The Encounter, an exhibition at the National Portrait Gallery until October 22nd and featuring work by some of the outstanding masters of the Renaissance and Baroque periods, feels a little like walking into a party. When I visit, there are more portraits than people, but the sense of bodies in the room encompasses those on the walls as well as those milling round them. You can meet eyes with a good portrait, and here I can almost reach out and touch the cheek of Man with Shoulder-length Hair, or John More. The subjects for these drawings range from aristocrats and courtiers commissioning official portraits to studio assistants and other people close at hand to the artists, like friends and family. Crucially, their likenesses were never meant to be displayed in this form – rather, these drawings were tools to be copied by budding artists like a training manual, or a note-to-self for the master approaching a painting. Sometimes, of course, they were made purely for pleasure, and given as gifts to their subjects. There are traces, then, of the artists as well as the sitters in these works. Due to the speed at which many of them were made, many aren’t ‘finished’: sleeves lose out to faces, or, in the case of da Vinci’s Study of a Nude Man, face loses out to anatomical accuracy. The artist’s priorities are betrayed by where he has spent his time on the page or canvas.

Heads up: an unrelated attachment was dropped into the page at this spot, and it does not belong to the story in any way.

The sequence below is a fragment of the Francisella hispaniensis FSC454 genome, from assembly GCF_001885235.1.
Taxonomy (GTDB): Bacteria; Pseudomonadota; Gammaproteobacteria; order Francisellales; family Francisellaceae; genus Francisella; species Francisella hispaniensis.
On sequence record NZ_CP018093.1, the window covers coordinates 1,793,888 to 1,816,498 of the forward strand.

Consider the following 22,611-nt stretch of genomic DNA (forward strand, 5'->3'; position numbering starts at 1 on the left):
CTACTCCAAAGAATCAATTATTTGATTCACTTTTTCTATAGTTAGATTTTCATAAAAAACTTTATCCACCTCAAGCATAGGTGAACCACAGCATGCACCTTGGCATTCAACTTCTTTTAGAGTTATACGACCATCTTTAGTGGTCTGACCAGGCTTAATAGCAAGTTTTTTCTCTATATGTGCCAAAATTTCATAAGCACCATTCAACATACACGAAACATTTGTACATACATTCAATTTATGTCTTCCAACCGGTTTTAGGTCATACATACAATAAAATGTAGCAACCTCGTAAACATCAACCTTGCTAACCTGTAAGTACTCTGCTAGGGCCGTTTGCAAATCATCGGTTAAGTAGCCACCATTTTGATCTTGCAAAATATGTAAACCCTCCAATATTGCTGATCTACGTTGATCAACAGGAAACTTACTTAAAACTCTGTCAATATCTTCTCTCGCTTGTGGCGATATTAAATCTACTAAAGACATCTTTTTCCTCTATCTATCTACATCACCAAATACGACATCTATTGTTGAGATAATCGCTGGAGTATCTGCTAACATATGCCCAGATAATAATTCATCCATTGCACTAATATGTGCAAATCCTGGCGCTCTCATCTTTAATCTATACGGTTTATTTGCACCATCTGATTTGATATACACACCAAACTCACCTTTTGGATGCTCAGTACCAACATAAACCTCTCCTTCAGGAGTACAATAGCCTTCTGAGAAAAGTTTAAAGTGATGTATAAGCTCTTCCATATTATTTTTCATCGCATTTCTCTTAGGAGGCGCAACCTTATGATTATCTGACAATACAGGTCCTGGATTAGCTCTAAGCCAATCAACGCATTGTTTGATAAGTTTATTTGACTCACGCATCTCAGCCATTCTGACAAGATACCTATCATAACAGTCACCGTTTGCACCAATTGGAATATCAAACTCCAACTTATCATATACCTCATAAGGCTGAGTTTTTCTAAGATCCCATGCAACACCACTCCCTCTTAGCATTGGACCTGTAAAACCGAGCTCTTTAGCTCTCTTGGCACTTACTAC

You’ve met Young Man Looking to his Left, but how about Durer’s Henry Parker – 10th Baron Morely, no less? Not so sweet as the boy above, his drawing was a study for a painting, composed to communicate his power and prestige as Henry VIII’s representative. For all his finery, and carefully arch facial expression, there remains a human being behind the pomp; a little tired, perhaps overwrought. Commissioning the portrait as he did, Morely would have wanted the finished piece to project statesmanship, sobriety and distinction (all that breeding!) It begs the question of its viewer what they might want to communicate about themselves, were they to be painted. It draws into focus the information we’re trying to project every day, in the ways we speak and dress, move and stand.